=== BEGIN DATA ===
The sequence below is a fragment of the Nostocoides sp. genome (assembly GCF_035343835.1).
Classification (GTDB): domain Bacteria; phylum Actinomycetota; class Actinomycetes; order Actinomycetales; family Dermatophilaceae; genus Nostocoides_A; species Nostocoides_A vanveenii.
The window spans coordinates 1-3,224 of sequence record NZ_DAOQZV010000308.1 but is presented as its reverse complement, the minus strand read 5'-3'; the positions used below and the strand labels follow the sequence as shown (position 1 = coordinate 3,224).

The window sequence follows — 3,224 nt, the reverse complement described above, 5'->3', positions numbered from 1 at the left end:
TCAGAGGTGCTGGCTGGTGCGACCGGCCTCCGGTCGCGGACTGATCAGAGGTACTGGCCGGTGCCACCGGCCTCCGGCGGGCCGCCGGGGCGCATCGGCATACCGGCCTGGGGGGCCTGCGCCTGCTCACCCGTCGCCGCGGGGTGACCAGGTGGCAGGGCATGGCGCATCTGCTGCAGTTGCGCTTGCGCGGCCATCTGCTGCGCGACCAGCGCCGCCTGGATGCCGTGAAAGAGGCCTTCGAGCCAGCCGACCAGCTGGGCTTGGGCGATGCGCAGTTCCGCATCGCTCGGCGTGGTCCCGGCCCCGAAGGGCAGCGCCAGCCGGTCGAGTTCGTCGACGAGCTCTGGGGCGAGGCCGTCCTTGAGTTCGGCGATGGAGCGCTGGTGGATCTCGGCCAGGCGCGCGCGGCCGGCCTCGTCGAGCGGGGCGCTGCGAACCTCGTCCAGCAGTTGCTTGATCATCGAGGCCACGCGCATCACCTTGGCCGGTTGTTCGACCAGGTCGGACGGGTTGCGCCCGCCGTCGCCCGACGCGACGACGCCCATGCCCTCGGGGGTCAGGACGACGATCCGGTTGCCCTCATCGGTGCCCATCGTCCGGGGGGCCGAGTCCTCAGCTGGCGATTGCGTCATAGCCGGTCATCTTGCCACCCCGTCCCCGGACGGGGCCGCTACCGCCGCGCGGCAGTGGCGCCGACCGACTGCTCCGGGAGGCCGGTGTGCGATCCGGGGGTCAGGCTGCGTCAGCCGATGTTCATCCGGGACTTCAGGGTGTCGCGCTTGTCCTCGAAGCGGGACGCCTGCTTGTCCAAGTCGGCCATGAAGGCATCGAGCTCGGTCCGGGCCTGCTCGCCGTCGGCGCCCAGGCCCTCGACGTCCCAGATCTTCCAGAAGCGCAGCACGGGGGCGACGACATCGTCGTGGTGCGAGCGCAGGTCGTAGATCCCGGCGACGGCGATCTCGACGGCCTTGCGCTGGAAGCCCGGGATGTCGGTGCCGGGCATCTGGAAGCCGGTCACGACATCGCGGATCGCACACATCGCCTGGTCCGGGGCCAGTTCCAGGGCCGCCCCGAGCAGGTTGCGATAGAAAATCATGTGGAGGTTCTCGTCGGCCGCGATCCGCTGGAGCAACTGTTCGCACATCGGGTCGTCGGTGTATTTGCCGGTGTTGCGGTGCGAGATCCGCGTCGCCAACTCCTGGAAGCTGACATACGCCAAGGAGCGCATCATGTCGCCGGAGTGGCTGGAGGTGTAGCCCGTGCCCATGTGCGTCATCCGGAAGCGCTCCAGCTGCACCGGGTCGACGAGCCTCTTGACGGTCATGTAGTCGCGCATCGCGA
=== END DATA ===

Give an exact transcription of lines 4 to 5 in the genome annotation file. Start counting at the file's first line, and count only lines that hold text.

The window sequence follows — 3,224 nt, the reverse complement described above, 5'->3', positions numbered from 1 at the left end:
TCAGAGGTGCTGGCTGGTGCGACCGGCCTCCGGTCGCGGACTGATCAGAGGTACTGGCCGGTGCCACCGGCCTCCGGCGGGCCGCCGGGGCGCATCGGCATACCGGCCTGGGGGGCCTGCGCCTGCTCACCCGTCGCCGCGGGGTGACCAGGTGGCAGGGCATGGCGCATCTGCTGCAGTTGCGCTTGCGCGGCCATCTGCTGCGCGACCAGCGCCGCCTGGATGCCGTGAAAGAGGCCTTCGAGCCAGCCGACCAGCTGGGCTTGGGCGATGCGCAGTTCCGCATCGCTCGGCGTGGTCCCGGCCCCGAAGGGCAGCGCCAGCCGGTCGAGTTCGTCGACGAGCTCTGGGGCGAGGCCGTCCTTGAGTTCGGCGATGGAGCGCTGGTGGATCTCGGCCAGGCGCGCGCGGCCGGCCTCGTCGAGCGGGGCGCTGCGAACCTCGTCCAGCAGTTGCTTGATCATCGAGGCCACGCGCATCACCTTGGCCGGTTGTTCGACCAGGTCGGACGGGTTGCGCCCGCCGTCGCCCGACGCGACGACGCCCATGCCCTCGGGGGTCAGGACGACGATCCGGTTGCCCTCATCGGTGCCCATCGTCCGGGGGGCCGAGTCCTCAGCTGGCGATTGCGTCATAGCCGGTCATCTTGCCACCCCGTCCCCGGACGGGGCCGCTACCGCCGCGCGGCAGTGGCGCCGACCGACTGCTCCGGGAGGCCGGTGTGCGATCCGGGGGTCAGGCTGCGTCAGCCGATGTTCATCCGGGACTTCAGGGTGTCGCGCTTGTCCTCGAAGCGGGACGCCTGCTTGTCCAAGTCGGCCATGAAGGCATCGAGCTCGGTCCGGGCCTGCTCGCCGTCGGCGCCCAGGCCCTCGACGTCCCAGATCTTCCAGAAGCGCAGCACGGGGGCGACGACATCGTCGTGGTGCGAGCGCAGGTCGTAGATCCCGGCGACGGCGATCTCGACGGCCTTGCGCTGGAAGCCCGGGATGTCGGTGCCGGGCATCTGGAAGCCGGTCACGACATCGCGGATCGCACACATCGCCTGGTCCGGGGCCAGTTCCAGGGCCGCCCCGAGCAGGTTGCGATAGAAAATCATGTGGAGGTTCTCGTCGGCCGCGATCCGCTGGAGCAACTGTTCGCACATCGGGTCGTCGGTGTATTTGCCGGTGTTGCGGTGCGAGATCCGCGTCGCCAACTCCTGGAAGCTGACATACGCCAAGGAGCGCATCATGTCGCCGGAGTGGCTGGAGGTGTAGCCCGTGCCCATGTGCGTCATCCGGAAGCGCTCCAGCTGCACCGGGTCGACGAGCCTCTTGACGGTCATGTAGTCGCGCATCGCGA